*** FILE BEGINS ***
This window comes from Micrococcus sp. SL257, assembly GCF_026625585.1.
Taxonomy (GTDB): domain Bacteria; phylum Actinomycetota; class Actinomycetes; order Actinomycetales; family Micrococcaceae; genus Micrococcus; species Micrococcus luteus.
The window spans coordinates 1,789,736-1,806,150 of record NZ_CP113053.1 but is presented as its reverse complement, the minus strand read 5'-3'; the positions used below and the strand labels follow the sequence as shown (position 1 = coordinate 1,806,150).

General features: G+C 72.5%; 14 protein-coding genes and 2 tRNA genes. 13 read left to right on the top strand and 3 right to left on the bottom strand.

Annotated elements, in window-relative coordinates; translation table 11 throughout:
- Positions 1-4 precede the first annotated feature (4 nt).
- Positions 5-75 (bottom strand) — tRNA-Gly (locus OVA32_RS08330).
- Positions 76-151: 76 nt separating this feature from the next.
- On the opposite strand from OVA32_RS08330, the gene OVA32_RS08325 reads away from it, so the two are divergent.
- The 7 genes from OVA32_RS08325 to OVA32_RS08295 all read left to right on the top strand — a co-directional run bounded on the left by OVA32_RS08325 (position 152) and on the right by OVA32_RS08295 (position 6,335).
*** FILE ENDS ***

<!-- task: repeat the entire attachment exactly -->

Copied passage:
This window comes from Micrococcus sp. SL257, assembly GCF_026625585.1.
Taxonomy (GTDB): domain Bacteria; phylum Actinomycetota; class Actinomycetes; order Actinomycetales; family Micrococcaceae; genus Micrococcus; species Micrococcus luteus.
The window spans coordinates 1,789,736-1,806,150 of record NZ_CP113053.1 but is presented as its reverse complement, the minus strand read 5'-3'; the positions used below and the strand labels follow the sequence as shown (position 1 = coordinate 1,806,150).

General features: G+C 72.5%; 14 protein-coding genes and 2 tRNA genes. 13 read left to right on the top strand and 3 right to left on the bottom strand.

Annotated elements, in window-relative coordinates; translation table 11 throughout:
- Positions 1-4 precede the first annotated feature (4 nt).
- Positions 5-75 (bottom strand) — tRNA-Gly (locus OVA32_RS08330).
- Positions 76-151: 76 nt separating this feature from the next.
- On the opposite strand from OVA32_RS08330, the gene OVA32_RS08325 reads away from it, so the two are divergent.
- The 7 genes from OVA32_RS08325 to OVA32_RS08295 all read left to right on the top strand — a co-directional run bounded on the left by OVA32_RS08325 (position 152) and on the right by OVA32_RS08295 (position 6,335).